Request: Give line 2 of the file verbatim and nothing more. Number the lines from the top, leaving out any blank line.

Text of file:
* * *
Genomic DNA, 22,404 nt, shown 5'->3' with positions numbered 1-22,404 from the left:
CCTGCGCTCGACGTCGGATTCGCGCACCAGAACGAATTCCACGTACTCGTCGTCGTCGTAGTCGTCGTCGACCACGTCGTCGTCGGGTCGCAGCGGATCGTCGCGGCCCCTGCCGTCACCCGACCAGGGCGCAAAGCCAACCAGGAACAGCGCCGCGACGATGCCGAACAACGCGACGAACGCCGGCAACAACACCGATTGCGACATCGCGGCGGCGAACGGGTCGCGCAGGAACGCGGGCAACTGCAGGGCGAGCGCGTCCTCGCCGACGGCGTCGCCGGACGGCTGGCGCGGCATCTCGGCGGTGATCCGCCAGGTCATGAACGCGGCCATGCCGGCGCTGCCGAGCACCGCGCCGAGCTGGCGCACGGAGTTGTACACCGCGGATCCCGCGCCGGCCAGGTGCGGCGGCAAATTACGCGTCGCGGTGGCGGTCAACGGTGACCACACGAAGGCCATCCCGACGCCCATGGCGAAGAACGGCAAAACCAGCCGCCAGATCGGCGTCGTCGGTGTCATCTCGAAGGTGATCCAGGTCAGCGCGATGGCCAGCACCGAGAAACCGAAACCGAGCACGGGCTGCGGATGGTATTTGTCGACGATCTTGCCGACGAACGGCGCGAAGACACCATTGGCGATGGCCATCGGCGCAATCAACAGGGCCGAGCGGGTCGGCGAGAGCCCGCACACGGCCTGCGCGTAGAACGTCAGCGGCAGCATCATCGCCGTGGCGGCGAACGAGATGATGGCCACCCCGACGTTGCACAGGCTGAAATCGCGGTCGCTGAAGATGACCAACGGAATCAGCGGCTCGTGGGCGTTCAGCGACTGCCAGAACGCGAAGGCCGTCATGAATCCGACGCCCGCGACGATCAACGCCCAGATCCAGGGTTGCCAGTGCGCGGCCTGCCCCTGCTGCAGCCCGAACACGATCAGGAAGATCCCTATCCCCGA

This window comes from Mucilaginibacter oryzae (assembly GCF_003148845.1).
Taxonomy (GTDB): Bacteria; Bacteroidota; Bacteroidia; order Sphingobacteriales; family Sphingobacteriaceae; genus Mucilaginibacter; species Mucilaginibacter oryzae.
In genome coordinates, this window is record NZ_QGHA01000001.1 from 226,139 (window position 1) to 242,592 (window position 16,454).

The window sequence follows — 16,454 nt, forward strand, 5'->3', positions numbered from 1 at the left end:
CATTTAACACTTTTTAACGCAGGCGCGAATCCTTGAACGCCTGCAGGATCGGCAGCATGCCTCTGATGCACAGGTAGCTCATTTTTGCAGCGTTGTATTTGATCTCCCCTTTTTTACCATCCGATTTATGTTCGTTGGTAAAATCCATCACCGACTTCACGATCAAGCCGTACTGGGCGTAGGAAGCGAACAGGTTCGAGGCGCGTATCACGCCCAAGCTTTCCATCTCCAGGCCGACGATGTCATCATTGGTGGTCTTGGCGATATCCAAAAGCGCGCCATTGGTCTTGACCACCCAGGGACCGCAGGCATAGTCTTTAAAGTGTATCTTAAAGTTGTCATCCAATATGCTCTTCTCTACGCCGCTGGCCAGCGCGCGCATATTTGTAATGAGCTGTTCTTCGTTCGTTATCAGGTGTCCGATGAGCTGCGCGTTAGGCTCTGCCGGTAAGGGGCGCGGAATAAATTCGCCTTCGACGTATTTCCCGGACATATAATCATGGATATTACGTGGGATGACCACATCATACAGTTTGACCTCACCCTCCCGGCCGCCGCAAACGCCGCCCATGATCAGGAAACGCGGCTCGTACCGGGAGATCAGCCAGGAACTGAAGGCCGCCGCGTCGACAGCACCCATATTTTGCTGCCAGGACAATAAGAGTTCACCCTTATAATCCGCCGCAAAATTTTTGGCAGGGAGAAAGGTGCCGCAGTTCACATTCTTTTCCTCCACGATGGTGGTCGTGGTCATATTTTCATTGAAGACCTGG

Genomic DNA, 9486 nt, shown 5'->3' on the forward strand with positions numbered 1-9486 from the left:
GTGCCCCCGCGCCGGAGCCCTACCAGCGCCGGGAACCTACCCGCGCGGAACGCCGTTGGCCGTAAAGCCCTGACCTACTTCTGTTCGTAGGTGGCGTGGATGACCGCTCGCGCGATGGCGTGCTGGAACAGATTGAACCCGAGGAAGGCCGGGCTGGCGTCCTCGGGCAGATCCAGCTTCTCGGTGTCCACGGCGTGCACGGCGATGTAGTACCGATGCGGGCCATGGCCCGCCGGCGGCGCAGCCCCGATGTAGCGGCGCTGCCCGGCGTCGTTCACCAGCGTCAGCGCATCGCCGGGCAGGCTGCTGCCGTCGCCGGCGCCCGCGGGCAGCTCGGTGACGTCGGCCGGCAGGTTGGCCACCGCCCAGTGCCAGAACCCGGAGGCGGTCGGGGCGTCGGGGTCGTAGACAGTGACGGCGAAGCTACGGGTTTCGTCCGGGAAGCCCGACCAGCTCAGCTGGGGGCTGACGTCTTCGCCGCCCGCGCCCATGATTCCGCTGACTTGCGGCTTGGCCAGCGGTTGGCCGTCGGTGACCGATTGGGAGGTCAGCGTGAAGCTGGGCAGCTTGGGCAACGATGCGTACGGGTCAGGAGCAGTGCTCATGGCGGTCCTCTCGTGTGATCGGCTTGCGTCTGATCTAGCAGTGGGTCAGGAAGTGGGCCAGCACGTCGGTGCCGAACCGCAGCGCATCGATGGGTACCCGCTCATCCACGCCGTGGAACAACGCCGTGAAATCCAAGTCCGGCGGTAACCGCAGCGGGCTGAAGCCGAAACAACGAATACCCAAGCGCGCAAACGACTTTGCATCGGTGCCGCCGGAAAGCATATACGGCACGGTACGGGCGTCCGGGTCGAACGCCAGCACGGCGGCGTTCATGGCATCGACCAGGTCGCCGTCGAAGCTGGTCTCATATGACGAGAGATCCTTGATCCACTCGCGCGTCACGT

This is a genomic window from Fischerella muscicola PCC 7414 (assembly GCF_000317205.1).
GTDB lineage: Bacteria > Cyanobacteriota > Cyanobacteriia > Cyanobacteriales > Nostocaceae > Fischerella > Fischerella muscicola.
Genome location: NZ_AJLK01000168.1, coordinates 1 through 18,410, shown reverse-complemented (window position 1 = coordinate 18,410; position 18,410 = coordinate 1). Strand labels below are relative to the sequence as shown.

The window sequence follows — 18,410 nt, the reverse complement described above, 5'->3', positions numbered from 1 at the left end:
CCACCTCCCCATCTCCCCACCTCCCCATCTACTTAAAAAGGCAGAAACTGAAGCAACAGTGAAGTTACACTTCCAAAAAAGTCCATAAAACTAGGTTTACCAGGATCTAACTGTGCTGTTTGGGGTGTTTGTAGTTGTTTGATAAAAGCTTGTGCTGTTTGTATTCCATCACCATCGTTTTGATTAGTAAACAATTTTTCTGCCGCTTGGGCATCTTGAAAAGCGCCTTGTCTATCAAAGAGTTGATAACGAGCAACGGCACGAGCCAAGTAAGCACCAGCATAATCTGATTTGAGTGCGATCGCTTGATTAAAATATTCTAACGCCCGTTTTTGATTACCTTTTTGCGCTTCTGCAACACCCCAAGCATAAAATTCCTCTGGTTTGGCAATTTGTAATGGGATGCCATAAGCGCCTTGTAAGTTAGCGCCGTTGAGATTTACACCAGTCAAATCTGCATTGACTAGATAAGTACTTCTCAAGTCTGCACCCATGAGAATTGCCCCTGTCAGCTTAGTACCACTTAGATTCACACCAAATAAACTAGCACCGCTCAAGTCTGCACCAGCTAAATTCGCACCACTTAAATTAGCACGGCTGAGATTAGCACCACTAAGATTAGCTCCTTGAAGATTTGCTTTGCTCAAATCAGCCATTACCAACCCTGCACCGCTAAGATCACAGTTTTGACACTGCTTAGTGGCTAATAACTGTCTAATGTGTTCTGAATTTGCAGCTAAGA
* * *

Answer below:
CCTGCGCTCGACGTCGGATTCGCGCACCAGAACGAATTCCACGTACTCGTCGTCGTCGTAGTCGTCGTCGACCACGTCGTCGTCGGGTCGCAGCGGATCGTCGCGGCCCCTGCCGTCACCCGACCAGGGCGCAAAGCCAACCAGGAACAGCGCCGCGACGATGCCGAACAACGCGACGAACGCCGGCAACAACACCGATTGCGACATCGCGGCGGCGAACGGGTCGCGCAGGAACGCGGGCAACTGCAGGGCGAGCGCGTCCTCGCCGACGGCGTCGCCGGACGGCTGGCGCGGCATCTCGGCGGTGATCCGCCAGGTCATGAACGCGGCCATGCCGGCGCTGCCGAGCACCGCGCCGAGCTGGCGCACGGAGTTGTACACCGCGGATCCCGCGCCGGCCAGGTGCGGCGGCAAATTACGCGTCGCGGTGGCGGTCAACGGTGACCACACGAAGGCCATCCCGACGCCCATGGCGAAGAACGGCAAAACCAGCCGCCAGATCGGCGTCGTCGGTGTCATCTCGAAGGTGATCCAGGTCAGCGCGATGGCCAGCACCGAGAAACCGAAACCGAGCACGGGCTGCGGATGGTATTTGTCGACGATCTTGCCGACGAACGGCGCGAAGACACCATTGGCGATGGCCATCGGCGCAATCAACAGGGCCGAGCGGGTCGGCGAGAGCCCGCACACGGCCTGCGCGTAGAACGTCAGCGGCAGCATCATCGCCGTGGCGGCGAACGAGATGATGGCCACCCCGACGTTGCACAGGCTGAAATCGCGGTCGCTGAAGATGACCAACGGAATCAGCGGCTCGTGGGCGTTCAGCGACTGCCAGAACGCGAAGGCCGTCATGAATCCGACGCCCGCGACGATCAACGCCCAGATCCAGGGTTGCCAGTGCGCGGCCTGCCCCTGCTGCAGCCCGAACACGATCAGGAAGATCCCTATCCCCGA